Program of this album was composed with carefully selected madrigals from Monteverdi’s last four books of madrigals. First position of this anthology is four-part Lamento d’Arianna (Libro 6). Second dominant of the programm is three-part Lamento della Ninfa (Libro 8).  Madrigals are often versions of opera arias and duets. Opening second side madrigal Bel pastor (Libro 9) is dramatic scene for two voices where shepherd is seducing shepherdess. This madrigal written to the text by Ottavio Rinuccini was probably a scene from one of lost pastoral operas. Such procedures were normal behavior not only in 17th century. Whole program of 15 madrigals shows also some stylistic dependencies towards earlier style. Monteverdi was using various stylistic means, sometimes even facing to older manners just to give his oeuvres most lucid, credible shape. Such perspective was also shown in collection set by Gustav Leonhardt bringing a lot of musical experience and some further evidences of composer’s greatness.

Sunday, April 30, 2017

Keith Jarrett — Treasure Island

April 30 - INTERNATIONAL JAZZ DAY celebrated under the auspices of UNESCO since 2012

★★★★

   From the beginning of his recording career Keith Jarrett was musician of huge possibilities. As multi instrumentalist he was playing piano, harpsichord, pipe organ, soprano saxophone, flute, recorder, harmonica, guitar, bass guitar, drums and various percussion instruments. He was also songwriter and singer experimenting with popular song. As composer he was developing some creative continuations of third stream idea. He was as well stylistically versatile as a performer, playing not only various styles of jazz, but also folk rock and giving well established performances of baroque, classical and 20th century music. The catalogue of his albums is huge both for its volume and variety. Considering Jarrett’s achievements in jazz as main stream of his activity, it’s still not easy to point an outward direction or style for whole of his work. Probably the best answer would be defining own style as weave of personal tendencies and generation knowledge, the value system and music technology. And with every expression of these qualities Jarrett’s individual style looks more consistent.
   Keith Jarrett was associated with Impulse label for two years, and in such short period he recorded four albums starting with Fort Yawuh, (rec. live February 24, 1973), continued with Treasure Island and concluded with two albums recorded during one session October 9-10, 1974: Death and The Flower (released 1975) and Back Hand (released 1974). Second album recorded for Impulse was studio recording. Sessions took place in Generation Sound Studios in New York City on February 27 and 28, 1974. Treasure Island was recorded with Dewey Redman playing tenor saxophone, Charlie Haden playing bass, Paul Motian playing drums with guest performances of guitarist Sam Brown (in Treasure Island and Sister Fortune). Apart piano, Keith Jarrett played soprano saxophone in Angles (Without Edges). In effect is affordably inexpensive session gave results of widely developed project.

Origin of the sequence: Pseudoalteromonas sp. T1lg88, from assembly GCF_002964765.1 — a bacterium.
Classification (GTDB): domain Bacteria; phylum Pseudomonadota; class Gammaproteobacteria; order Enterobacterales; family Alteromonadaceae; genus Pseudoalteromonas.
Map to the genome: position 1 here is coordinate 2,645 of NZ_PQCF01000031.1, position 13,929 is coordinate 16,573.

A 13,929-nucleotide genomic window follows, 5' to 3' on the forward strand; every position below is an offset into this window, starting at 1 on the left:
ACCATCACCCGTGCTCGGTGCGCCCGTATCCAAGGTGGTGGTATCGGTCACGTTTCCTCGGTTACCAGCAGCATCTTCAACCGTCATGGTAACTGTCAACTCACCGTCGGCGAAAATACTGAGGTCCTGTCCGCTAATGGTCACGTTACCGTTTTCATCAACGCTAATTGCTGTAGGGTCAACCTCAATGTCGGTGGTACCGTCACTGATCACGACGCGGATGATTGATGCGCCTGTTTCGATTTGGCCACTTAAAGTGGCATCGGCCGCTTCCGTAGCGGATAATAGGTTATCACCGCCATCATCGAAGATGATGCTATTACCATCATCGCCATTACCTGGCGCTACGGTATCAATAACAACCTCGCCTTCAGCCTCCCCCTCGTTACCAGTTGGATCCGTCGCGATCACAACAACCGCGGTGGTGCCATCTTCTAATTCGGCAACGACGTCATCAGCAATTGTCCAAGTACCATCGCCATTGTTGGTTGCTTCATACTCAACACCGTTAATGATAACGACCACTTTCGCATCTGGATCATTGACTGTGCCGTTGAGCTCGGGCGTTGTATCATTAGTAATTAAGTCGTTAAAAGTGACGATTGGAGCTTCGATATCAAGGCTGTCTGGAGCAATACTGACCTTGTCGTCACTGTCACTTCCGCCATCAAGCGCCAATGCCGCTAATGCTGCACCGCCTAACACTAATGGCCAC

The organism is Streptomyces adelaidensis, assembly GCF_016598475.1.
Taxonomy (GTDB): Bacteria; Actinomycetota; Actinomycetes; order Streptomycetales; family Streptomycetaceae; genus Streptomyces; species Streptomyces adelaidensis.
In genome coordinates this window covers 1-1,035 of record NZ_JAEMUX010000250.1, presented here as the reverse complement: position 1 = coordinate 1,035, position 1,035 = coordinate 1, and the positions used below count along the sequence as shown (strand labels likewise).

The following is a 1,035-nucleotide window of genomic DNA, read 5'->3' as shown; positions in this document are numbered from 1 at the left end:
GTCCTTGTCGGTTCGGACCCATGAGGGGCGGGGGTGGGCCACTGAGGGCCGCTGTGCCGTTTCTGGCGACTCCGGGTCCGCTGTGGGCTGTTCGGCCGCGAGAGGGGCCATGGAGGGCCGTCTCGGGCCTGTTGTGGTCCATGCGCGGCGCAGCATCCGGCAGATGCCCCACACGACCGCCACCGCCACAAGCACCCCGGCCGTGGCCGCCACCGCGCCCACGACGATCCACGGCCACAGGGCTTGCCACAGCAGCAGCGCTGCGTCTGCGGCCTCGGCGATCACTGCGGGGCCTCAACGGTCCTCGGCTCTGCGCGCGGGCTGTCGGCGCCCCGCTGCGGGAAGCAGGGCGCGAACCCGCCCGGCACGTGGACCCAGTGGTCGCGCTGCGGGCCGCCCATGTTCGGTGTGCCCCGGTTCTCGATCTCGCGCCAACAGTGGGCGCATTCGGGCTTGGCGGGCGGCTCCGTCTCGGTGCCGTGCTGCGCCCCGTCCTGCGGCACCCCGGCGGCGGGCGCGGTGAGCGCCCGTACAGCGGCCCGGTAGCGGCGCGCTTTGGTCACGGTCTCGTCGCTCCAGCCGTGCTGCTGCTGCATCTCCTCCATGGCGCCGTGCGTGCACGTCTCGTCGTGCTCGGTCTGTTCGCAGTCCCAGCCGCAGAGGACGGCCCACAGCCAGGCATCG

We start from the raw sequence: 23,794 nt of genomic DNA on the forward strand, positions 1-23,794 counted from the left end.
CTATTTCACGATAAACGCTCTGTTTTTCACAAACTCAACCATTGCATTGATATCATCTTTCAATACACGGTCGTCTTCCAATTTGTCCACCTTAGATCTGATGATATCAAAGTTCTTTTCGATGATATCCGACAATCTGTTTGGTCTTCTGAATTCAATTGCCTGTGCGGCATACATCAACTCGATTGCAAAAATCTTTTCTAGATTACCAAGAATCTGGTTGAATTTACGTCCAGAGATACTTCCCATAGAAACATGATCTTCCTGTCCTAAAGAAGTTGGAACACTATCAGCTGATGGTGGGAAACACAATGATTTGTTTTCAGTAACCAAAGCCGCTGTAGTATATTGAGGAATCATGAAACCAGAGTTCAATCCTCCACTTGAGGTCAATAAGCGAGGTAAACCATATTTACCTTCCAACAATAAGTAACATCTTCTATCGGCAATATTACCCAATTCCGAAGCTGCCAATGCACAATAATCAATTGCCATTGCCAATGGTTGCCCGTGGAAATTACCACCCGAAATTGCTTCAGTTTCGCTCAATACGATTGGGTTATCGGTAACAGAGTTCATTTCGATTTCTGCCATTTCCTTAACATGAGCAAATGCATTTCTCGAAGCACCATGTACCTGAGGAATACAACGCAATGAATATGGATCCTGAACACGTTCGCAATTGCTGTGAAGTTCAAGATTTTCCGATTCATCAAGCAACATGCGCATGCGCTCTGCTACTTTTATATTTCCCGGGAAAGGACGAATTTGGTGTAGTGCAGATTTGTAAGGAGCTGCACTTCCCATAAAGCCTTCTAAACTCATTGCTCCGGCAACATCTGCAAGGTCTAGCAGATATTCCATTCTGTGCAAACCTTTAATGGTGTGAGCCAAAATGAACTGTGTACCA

Keith Jarrett — Treasure Island (1974)

   The idea of Treasure Island was to melt various directions of contemporary jazz, including fusion and soul jazz, funk and free jazz, progressive and popular music. Such attitude was young Jarrett’s idée fixe; he was expanding stylistic frontiers beyond any borders. The more contradictory these currents were, the more interesting was stylistic background and its final effect looked better. Like in treasury found on tropical island we have everything precious in one coffer, here we have various elements of tradition closed in one program. And the best feature is the structure of this album – all compositions are complementary and every element is perfectly set with the others. Sad and joyous, light and heavy moments are balanced and magnificently displayed. If he didn’t develop his own stylistic way, this could be Jarrett’s style as well.
   Interesting mistake happened in my copy of Treasure Island. It is European edition re-released by Impulse in February 2016. The second side of the record contains one more track: Sister Fortune which is last song on B-side, has been cut two times – at the beginning of this side and at the end. Maybe it was intended action to give listener a chance to listen this nice piece in better quality, maybe it was calculated as a provocation showing how passive listeners we are. Whatever it was, it would be nice to read publisher’s information on this. Considering musical quality this album deserves four stars for originality and strong position in early discography of great pianist.